Beaufort News

Trial run shows credit card parking meters bring in more revenue

Kara Johnson already had her coins out when she pulled up to park on Bay Street on Monday for a stop at one of her favorite stores.

If she hadn't had the change, though, she still could have parked by swiping her credit card. She was at one of 10 card-enabled meters Beaufort is testing.

"That's a really good idea, because most of the time, I don't have any cash," Johnson said, holding up her cellphone with a credit card tucked in the case. "I usually just carry this instead of my purse."

Monday was the last day of a 90-day test for the electronic meters, which accept credit and debit cards, as well as coins. Preliminary reports from city officials indicate the meters bring in more revenue than regular meters.

The city and Park Beaufort, which contracts with the city to manage parking, installed the new meters April 1. As of June 30, they generated $4,099, according to the city. During the same period, 10 cash-only meters brought in $3,046.

The new meters provide details on transactions. As of June 30, drivers who parked in spaces with the new meters used their cards an average of 8.5 percent of the time. Those payments comprised 21 percent of meter revenue. The average card transaction was $1.80, compared to $0.64 with cash, according to the city.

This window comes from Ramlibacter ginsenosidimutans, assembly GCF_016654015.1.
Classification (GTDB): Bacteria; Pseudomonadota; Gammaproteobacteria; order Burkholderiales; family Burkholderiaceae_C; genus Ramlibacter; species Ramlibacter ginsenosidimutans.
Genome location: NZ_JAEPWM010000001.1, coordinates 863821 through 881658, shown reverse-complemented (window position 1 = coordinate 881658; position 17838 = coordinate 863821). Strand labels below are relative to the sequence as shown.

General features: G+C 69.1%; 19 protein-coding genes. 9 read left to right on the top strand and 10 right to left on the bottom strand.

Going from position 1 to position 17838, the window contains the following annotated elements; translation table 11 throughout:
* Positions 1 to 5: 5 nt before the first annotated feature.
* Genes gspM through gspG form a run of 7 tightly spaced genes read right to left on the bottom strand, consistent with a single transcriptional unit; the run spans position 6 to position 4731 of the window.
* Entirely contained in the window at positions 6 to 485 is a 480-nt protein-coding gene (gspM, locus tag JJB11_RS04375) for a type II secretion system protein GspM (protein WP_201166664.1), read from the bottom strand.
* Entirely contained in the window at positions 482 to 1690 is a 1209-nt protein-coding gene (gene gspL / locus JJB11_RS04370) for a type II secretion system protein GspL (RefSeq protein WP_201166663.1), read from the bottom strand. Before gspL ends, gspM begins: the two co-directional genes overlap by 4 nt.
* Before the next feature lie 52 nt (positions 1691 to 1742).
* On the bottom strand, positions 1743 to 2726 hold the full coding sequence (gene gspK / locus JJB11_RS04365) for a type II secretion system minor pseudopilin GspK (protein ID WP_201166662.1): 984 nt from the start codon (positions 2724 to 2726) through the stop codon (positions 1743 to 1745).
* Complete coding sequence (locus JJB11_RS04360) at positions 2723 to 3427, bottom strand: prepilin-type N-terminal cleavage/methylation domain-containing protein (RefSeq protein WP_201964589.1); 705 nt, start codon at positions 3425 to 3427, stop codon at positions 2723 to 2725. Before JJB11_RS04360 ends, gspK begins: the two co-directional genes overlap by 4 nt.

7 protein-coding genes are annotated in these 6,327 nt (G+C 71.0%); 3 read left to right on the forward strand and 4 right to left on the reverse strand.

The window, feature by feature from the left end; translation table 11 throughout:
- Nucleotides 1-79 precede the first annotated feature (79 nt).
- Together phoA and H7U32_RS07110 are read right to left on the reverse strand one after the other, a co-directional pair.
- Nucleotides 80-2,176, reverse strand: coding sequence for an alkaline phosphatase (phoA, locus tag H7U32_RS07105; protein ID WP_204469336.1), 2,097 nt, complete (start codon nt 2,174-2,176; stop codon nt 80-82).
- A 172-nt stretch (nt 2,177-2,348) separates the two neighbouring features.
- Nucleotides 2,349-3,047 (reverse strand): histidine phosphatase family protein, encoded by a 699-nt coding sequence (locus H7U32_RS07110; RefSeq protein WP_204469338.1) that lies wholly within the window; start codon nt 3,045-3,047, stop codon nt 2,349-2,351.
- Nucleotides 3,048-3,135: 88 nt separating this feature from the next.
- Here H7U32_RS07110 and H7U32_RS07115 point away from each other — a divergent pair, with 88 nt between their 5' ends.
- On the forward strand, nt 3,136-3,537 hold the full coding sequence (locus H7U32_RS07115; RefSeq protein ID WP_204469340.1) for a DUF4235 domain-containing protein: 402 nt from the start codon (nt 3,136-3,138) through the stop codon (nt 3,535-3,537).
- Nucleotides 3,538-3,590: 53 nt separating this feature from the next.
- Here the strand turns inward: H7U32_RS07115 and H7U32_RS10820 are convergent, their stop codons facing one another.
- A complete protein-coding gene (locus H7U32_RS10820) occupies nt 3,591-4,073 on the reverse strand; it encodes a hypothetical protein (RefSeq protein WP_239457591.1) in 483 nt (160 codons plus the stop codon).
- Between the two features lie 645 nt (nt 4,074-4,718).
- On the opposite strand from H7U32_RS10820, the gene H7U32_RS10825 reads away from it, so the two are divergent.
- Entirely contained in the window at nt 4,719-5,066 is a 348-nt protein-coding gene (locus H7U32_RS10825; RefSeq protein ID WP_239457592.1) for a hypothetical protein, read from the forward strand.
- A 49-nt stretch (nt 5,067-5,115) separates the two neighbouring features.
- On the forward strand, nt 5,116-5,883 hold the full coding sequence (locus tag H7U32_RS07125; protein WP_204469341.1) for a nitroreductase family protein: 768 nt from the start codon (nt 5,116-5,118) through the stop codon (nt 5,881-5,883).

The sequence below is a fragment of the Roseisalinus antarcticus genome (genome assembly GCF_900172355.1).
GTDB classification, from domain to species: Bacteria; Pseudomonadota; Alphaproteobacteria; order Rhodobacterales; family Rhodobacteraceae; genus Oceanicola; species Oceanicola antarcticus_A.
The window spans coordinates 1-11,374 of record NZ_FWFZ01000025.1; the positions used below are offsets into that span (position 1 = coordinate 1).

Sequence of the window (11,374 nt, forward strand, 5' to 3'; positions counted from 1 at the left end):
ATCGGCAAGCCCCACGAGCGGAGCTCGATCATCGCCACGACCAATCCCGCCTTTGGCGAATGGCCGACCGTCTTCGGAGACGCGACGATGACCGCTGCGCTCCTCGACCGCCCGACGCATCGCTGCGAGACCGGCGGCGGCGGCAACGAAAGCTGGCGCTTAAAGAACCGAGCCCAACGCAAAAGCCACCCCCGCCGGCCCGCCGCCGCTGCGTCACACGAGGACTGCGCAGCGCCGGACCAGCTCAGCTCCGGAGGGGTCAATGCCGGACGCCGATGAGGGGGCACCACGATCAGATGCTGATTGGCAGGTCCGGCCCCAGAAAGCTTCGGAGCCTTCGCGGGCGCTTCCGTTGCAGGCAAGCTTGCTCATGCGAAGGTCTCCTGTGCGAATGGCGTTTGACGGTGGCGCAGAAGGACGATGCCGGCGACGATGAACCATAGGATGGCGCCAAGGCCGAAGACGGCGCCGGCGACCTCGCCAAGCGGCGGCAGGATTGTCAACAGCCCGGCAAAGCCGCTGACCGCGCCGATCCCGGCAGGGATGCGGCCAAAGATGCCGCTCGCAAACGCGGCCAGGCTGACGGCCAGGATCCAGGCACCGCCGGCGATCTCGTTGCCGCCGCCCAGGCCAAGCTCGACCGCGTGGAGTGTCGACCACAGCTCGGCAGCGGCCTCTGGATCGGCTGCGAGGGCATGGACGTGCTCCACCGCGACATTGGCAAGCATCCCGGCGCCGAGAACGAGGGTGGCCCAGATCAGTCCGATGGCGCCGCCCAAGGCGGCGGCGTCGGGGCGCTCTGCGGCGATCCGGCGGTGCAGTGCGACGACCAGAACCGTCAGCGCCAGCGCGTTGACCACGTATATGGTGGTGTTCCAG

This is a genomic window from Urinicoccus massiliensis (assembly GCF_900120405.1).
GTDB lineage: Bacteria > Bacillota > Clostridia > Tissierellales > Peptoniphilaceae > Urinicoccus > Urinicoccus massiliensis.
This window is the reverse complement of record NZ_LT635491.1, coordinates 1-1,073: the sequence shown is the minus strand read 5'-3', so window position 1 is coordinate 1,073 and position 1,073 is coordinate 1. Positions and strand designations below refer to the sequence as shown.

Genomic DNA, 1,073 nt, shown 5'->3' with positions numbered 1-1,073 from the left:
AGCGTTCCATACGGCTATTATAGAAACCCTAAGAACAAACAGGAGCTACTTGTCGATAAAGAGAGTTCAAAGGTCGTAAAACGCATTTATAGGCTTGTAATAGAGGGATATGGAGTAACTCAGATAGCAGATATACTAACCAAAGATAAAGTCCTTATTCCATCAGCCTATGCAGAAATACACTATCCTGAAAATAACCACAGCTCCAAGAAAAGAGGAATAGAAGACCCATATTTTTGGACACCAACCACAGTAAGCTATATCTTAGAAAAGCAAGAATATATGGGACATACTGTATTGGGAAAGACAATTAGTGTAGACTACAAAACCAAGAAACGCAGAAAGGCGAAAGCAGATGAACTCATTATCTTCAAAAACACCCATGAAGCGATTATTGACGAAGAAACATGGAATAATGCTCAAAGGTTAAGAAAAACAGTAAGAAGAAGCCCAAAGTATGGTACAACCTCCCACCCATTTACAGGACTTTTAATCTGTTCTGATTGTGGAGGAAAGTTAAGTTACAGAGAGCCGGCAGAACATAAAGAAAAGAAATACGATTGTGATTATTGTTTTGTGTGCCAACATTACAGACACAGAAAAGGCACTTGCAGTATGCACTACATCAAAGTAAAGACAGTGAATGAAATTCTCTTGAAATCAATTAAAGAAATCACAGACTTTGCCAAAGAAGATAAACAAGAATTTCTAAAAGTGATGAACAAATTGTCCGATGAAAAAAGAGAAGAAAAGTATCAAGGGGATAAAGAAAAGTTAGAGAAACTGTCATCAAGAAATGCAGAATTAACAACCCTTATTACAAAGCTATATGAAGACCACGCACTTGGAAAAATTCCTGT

City officials have discussed replacing aging traditional meters with the new meters if the test is deemed a success. Park Beaufort is urging city manager Scott Dadson to buy more of the meters.

The combination coin-card meters cost $595 each, compared to $450 for coin-only versions. The cost difference typically is recouped within a year because people buy more time when they use their credit or debit cards, parking manager Lundy Baker has said.

The card option doesn't appeal to everyone.

Patty Stawaisz, visiting from Greenville, said she keeps change handy because she doesn't want to use a card.

Darlene Kelly, owner of Simply Southern and Simply Southern Too, has a set of the meters in front of her stores and sees people struggling with them daily.

"I've seen a lot of confusion," she said. " ... Quarters confuse them less than a two-headed machine with buttons."

Hourly parking rates in Beaufort haven't changed. Parking rules are enforced downtown from 10 a.m. to 6 p.m. Monday through Saturday. Parking is free on Sundays and recognized holidays.

Parking revenues are split: 85 percent goes to the Beaufort Redevelopment Commission and 15 percent to Main Street Beaufort USA. None goes into Beaufort's general fund.

Follow reporter Erin Moody at

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